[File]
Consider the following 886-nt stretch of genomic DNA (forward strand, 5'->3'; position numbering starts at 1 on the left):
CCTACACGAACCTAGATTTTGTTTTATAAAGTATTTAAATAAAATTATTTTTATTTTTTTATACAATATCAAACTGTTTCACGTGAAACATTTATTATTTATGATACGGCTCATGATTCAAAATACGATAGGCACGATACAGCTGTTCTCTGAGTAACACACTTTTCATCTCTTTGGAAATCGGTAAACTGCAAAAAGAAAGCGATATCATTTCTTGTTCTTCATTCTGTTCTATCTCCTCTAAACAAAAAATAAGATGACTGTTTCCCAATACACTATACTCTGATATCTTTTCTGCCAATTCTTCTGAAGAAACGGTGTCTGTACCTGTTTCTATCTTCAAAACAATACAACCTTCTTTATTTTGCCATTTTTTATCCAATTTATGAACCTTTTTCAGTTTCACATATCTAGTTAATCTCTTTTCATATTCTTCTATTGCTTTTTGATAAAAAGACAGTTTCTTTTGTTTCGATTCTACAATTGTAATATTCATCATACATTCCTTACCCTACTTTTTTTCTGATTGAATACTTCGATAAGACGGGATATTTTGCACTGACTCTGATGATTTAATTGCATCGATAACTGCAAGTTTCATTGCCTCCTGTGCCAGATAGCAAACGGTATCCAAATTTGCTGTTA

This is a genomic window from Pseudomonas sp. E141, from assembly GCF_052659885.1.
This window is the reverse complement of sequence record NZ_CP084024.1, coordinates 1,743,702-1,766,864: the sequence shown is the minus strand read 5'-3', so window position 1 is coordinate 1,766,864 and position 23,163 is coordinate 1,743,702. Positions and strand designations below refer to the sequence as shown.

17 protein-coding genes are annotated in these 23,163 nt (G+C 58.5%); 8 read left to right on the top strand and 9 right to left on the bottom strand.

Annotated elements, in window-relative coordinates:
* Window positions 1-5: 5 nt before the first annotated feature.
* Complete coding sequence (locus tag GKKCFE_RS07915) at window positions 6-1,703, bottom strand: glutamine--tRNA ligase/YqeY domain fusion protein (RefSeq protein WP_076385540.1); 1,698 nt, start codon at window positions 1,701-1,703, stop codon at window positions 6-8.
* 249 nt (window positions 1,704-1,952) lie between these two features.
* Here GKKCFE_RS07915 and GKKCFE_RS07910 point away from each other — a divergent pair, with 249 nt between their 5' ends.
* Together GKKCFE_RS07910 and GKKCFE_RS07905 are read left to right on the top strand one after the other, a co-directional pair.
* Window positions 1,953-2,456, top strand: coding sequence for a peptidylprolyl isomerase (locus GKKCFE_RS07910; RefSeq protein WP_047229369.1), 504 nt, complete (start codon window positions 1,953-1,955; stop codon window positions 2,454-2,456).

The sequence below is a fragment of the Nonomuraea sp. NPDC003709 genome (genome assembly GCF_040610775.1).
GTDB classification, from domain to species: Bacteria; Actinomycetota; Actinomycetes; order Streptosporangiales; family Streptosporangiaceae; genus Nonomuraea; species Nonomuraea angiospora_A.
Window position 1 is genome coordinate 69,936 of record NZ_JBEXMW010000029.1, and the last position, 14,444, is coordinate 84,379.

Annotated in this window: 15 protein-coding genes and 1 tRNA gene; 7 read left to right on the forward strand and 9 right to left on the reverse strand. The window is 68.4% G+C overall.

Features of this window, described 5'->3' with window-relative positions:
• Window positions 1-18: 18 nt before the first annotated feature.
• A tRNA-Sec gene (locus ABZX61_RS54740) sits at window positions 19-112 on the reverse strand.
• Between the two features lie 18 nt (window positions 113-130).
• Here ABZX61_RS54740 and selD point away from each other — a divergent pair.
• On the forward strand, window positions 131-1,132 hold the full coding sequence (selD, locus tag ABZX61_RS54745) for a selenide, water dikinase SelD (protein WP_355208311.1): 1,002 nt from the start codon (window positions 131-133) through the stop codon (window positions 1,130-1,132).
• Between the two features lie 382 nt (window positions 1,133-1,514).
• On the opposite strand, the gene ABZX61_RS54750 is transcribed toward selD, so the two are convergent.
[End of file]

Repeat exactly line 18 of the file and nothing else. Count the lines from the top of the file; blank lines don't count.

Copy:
• Window positions 1-18: 18 nt before the first annotated feature.